Well Health Technologies

Credit: Well Health Technologies on Twitter

6. Pacific Trader: Will Well Health Technologies’ big acquisition break the fever for its stock?
by Michael McCullough
This instalment of our biweekly B.C. stocks column takes the pulse of Well, a Vancouver-headquartered provider of virtual and in-person health-care services that has been on a buying spree.

READ MORE: B.C. 2.0.: Doctors and patients learn that there’s no place like home

Surrey new downtown

Credit: Hariri Pontarini Architects

7. Land Values: Can Surrey become B.C.’s next major downtown?
by Frances Bula
In her debut real estate column for the magazine, urban issues and politics writer Bula asks what needs to happen for Surrey to create a serious rival to Vancouver’s central business district.

READ MORE: How a B.C. upstart became a key player in the real estate software biz

Micro-credentials

Credit: Nik West

8. 2021 Education Guide: Micro-credentials are catching on at B.C. universities and colleges
by Dee Hon
For learners and educators, the economic changes wrought by the pandemic have accelerated the push toward micro-credentials, which let students quickly acquire new skills.

READ MORE: Tech unicorn Thinkific moves to the head of the online learning class. That success didn’t happen overnight

30 Under 30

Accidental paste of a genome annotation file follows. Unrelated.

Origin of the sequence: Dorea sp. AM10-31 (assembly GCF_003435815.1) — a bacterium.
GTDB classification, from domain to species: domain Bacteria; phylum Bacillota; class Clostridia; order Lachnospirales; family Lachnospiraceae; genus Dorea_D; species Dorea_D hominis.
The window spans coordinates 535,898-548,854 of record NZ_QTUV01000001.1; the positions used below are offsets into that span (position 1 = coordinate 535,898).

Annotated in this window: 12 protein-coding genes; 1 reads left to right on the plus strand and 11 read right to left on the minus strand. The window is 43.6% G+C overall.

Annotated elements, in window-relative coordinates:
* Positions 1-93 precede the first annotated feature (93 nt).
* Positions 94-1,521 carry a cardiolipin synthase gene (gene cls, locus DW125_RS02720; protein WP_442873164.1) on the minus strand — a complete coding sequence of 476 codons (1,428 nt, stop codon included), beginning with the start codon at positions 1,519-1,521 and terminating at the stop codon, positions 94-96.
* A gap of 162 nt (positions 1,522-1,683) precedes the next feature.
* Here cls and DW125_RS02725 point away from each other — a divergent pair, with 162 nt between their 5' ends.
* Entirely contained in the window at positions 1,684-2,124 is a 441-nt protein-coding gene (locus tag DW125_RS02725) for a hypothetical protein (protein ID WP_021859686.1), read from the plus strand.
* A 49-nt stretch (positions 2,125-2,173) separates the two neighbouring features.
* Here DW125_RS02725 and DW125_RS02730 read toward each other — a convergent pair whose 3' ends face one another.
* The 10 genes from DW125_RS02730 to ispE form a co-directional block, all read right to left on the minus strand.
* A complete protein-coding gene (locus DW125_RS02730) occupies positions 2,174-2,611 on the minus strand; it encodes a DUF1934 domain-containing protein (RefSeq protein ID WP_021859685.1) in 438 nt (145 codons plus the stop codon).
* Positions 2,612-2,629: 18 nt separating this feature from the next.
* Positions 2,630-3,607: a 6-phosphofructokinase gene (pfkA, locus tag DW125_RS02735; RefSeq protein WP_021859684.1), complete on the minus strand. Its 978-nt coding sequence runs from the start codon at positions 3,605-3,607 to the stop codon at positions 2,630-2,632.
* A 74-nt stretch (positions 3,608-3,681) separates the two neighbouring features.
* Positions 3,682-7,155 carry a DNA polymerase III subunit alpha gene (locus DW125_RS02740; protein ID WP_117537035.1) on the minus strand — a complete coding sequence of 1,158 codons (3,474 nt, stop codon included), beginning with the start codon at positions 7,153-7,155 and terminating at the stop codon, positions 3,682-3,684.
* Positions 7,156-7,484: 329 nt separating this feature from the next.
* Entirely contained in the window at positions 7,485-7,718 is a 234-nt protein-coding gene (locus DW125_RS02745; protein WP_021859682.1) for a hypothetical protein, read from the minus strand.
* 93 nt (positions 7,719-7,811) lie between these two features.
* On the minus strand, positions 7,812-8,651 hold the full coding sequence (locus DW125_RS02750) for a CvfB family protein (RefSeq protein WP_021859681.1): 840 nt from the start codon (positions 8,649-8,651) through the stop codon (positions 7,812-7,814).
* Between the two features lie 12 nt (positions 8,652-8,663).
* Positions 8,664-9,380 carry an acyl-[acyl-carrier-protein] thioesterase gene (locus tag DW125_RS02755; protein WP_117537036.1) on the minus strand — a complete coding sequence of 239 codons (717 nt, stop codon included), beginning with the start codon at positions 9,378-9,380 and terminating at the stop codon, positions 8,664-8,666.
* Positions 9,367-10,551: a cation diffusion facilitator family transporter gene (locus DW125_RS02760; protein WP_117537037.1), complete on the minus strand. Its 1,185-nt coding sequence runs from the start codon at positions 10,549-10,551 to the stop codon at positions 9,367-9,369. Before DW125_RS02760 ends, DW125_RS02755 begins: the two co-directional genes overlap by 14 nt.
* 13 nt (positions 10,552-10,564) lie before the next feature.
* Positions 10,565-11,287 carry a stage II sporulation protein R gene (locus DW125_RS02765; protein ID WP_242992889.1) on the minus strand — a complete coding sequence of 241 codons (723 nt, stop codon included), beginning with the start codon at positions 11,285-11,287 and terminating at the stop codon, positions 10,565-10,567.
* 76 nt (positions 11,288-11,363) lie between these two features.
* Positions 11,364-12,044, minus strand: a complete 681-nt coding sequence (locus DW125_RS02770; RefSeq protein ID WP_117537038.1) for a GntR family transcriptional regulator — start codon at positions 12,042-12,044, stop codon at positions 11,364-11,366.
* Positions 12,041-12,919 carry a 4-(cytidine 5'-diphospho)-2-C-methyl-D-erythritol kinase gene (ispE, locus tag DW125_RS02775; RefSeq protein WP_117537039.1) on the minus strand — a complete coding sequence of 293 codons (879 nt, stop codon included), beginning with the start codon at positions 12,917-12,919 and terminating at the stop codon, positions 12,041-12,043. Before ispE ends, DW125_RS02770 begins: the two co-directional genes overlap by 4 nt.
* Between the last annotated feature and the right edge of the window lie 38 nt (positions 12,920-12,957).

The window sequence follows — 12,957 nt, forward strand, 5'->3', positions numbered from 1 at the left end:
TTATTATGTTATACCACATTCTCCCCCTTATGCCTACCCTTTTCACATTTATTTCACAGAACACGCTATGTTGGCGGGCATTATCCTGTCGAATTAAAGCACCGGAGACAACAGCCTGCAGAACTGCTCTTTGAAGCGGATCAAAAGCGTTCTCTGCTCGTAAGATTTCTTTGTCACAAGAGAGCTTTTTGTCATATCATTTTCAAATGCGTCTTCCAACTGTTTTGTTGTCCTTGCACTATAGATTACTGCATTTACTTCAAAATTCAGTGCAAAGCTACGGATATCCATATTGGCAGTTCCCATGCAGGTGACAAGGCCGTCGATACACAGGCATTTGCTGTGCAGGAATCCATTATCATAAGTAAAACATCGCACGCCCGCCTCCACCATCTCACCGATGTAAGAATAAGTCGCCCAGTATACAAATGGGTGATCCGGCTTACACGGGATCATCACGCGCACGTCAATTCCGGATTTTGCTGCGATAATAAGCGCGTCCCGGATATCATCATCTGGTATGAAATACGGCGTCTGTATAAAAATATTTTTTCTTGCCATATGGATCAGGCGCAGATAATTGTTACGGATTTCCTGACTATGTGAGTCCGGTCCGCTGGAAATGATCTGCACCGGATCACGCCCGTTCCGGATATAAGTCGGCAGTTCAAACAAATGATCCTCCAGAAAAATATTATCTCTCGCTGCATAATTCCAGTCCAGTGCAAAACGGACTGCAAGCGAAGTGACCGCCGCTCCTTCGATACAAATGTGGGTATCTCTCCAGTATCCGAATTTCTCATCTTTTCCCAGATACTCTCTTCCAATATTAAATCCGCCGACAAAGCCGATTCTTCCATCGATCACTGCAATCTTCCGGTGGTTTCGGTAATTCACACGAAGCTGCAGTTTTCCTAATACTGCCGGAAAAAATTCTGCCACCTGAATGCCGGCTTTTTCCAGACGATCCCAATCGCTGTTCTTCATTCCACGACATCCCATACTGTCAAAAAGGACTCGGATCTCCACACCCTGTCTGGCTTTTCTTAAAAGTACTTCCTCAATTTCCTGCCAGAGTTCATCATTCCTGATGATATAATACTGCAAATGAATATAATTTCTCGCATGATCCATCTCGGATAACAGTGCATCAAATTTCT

Credit: Shobhit Sahu

9. 30 Under 30: Emily Davies’ stock is steadily rising at Linde Equity
by Nick Rockel
Davies, who quickly made partner after joining Vancouver-based independent investment firm Linde in 2018, is one of two female money managers celebrated in our latest 30 Under 30.

READ MORE: 30 Under 30: Lauren Minogue brings a fresh perspective to wealth management

mining industry

Credit: Association for Mineral Exploration

10. As the world electrifies, the mining industry will strike gold, Robert Friedland predicts
by the Editors
The legendary mining financier, turning in via video from Singapore, shares his thoughts on the sector’s future in a plain-spoken opening keynote for the Association for Mineral Exploration’s 2021 conference.

READ MORE: Can B.C. stake its claim as a leader in responsible mineral extraction?

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Lack of listings pushes Alberta real estate into a sellers' market – Calgary Herald

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High demand in Calgary and Edmonton, paired with continuing low supply, will likely drive prices higher in the year ahead, says Zoocasa

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Amid the success of the real estate market is a sore spot that could drive up prices more than expected, and that’s low inventory in the coming year, according to one national realty firm.

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While the pinch of low supply is most acute in larger centres like Toronto and Vancouver, Alberta is also “feeling the inventory pinch,” says Rachel Rehkopf, spokesperson for Zoocasa Realty Inc. in Toronto.